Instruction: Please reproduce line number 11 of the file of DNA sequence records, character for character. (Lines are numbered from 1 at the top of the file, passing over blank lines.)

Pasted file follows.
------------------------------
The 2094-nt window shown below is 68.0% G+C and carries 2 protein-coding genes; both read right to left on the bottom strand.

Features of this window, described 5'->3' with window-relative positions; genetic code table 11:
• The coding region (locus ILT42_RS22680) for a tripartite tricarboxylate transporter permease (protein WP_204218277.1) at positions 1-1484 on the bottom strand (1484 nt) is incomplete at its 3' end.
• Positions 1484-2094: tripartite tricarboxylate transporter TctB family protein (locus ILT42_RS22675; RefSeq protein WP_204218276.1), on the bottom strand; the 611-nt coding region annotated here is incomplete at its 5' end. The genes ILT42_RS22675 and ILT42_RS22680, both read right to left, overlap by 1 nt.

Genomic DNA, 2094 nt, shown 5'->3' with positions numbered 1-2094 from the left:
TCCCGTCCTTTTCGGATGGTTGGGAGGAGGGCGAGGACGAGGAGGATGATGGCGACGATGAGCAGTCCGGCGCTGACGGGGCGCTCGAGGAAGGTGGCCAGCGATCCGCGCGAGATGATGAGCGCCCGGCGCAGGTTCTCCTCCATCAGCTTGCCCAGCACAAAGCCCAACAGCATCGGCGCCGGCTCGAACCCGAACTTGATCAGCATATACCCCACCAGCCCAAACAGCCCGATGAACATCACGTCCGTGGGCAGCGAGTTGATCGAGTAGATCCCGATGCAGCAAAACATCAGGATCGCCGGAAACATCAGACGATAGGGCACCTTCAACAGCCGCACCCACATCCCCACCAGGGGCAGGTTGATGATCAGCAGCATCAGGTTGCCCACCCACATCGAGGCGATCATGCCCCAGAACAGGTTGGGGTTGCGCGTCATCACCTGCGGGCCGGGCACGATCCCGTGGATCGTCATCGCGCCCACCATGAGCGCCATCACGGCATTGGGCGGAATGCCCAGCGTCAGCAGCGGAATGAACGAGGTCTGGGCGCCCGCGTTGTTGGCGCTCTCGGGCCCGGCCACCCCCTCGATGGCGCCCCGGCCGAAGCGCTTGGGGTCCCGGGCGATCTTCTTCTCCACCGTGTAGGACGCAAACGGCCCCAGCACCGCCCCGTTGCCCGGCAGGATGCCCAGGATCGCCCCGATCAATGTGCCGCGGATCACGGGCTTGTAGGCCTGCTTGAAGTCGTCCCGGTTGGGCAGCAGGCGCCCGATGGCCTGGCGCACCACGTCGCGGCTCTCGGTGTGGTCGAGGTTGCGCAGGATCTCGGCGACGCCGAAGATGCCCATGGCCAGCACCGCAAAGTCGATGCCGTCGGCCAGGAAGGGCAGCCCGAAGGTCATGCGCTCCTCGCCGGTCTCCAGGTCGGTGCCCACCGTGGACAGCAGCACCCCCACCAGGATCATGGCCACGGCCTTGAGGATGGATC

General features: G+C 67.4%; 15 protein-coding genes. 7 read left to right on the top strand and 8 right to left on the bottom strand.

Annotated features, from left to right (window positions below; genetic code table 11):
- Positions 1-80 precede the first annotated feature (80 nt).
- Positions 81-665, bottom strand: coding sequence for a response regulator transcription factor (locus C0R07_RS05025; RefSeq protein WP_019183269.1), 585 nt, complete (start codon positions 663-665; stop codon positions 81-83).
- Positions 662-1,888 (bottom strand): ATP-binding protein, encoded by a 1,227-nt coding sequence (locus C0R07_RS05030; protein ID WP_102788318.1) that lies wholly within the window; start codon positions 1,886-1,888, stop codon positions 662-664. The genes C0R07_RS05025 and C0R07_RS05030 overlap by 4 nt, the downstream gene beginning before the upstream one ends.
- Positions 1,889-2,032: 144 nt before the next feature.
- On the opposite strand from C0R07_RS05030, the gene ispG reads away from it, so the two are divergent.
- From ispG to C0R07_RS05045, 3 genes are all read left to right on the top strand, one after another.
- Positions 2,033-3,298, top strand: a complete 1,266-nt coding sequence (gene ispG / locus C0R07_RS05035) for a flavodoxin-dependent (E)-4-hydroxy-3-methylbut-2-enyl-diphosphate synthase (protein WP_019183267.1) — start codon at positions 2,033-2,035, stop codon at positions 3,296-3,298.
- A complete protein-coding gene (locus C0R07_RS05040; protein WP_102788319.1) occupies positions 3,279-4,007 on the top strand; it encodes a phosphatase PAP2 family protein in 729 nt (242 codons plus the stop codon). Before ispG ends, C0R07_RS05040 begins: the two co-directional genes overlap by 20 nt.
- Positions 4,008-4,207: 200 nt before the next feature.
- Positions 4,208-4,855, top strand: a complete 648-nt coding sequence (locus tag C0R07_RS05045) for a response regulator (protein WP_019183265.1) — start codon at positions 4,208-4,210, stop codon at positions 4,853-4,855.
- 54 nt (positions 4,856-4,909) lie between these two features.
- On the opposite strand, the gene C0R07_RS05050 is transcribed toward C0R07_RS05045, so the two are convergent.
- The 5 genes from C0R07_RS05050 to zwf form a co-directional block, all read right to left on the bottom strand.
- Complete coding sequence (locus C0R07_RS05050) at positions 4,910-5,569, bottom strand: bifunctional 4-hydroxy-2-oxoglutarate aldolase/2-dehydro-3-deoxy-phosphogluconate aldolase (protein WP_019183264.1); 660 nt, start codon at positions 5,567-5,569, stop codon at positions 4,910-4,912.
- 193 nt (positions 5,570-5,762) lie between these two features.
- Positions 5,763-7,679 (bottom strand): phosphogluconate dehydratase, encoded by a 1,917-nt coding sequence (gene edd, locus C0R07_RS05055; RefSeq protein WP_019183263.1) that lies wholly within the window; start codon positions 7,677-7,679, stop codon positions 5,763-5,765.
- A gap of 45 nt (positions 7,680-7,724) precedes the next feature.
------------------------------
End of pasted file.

- Positions 662-1,888 (bottom strand): ATP-binding protein, encoded by a 1,227-nt coding sequence (locus C0R07_RS05030; protein ID WP_102788318.1) that lies wholly within the window; start codon positions 1,886-1,888, stop codon positions 662-664. The genes C0R07_RS05025 and C0R07_RS05030 overlap by 4 nt, the downstream gene beginning before the upstream one ends.